“Well, now, you might just have a use for your ability to daydream,” Beatrice said, and Violet sighed. She had not been accused of that for a while, but that was what they’d blamed for her decision to marry Winston so quickly—her constant daydreams making her think that she was in love when she wasn’t, her time wasted dreaming away in the garden keeping her from understanding what life was like, but she had always felt that Beatrice made that accusation when she was jealous. She was not as much of a reader, and she could not make anything grow, nor did she seem to do well when faced with quiet contemplation or many of the domestic arts expected of a woman—she could not sew well or play any sort of instrument, had no talent for drawing or painting. Violet could do all those things, though with her name she was most known for her skills in the garden.

She was not a daydreamer, though. Not in her opinion.

“I doubt you could call such a thing a daydream, not when you understand the war. That could only be a nightmare.”

Violet shook her head. “I think I have found myself to be at war within my own mind and body, that’s all. I don’t know how else to describe it.”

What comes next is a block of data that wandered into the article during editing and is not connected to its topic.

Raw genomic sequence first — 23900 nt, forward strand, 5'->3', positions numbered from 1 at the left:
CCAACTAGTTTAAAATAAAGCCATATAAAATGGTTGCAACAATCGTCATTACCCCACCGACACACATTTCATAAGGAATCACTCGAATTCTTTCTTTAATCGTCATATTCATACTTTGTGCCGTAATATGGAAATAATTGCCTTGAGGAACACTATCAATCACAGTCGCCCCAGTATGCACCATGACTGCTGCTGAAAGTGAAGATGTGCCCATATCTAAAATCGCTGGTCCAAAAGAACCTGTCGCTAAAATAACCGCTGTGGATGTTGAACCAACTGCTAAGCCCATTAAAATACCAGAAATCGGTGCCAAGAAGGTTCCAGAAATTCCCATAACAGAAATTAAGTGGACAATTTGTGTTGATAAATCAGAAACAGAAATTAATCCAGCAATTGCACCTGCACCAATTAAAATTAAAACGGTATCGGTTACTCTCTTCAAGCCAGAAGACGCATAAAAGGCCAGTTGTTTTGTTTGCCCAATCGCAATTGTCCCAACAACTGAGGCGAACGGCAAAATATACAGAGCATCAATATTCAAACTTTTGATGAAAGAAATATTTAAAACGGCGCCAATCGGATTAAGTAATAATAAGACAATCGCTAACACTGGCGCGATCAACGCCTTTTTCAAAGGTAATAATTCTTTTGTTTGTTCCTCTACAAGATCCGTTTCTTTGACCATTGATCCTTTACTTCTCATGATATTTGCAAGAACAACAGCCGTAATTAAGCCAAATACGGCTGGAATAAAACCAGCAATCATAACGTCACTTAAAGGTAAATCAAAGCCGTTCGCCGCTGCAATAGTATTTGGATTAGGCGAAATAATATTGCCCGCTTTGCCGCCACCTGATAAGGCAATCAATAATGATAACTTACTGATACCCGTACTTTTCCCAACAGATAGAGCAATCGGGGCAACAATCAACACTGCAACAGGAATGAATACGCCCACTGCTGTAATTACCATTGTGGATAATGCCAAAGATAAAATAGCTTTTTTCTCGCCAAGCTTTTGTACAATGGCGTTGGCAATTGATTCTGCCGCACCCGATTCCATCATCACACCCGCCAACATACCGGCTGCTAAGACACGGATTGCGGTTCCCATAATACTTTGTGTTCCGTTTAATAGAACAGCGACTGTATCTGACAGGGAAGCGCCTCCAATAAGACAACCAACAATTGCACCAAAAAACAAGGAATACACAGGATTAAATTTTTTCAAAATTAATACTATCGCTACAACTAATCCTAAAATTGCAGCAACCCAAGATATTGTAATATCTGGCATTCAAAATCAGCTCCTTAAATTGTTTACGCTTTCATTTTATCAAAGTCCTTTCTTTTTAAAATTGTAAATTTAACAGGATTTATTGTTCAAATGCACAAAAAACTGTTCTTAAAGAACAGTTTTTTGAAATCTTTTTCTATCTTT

“It is a fine way to describe it. A perfect one, truth be told.”

She smiled at him, and her aunt snorted. He cast a dark look in the older woman’s direction, and Violet was tempted to laugh. For all that the woman claimed to want them to marry, she certainly did not like to see them getting along.

Her mother, on the other hand, she would be gloating right now if she had heard Robbie speak. She’d take his words as a sign that he was starting to feel something for Violet. She did not think that anyone should make such assumptions. They had an unpleasant circumstance at best, and they did try to make the best of it, but that did not mean that they would be anything more than they now were—awkward acquaintances.

She did not mind that, since she was not desperate enough to think she had to marry him. She did not want to, as nice as he’d been thus far. She would like to find Winston to have answers, to get some sort of explanation for what he’d done and why, but other than that, she did not know that she cared anymore. She would raise her child regardless of whether or not he was found, and that part of her life would not be changing unless something went very wrong in her pregnancy.

She grimaced, knowing the child would react to that thought. The way that happened, though, managed to surprise her. “I don’t believe this.”

Robbie frowned. “What?”

Violet put a hand over her stomach. “I’m hungry.”

He laughed.

2 thoughts on “Getting Along

  1. Sheilagh Lee says:

    I love the easy way they have between them without realizing the pull that is there.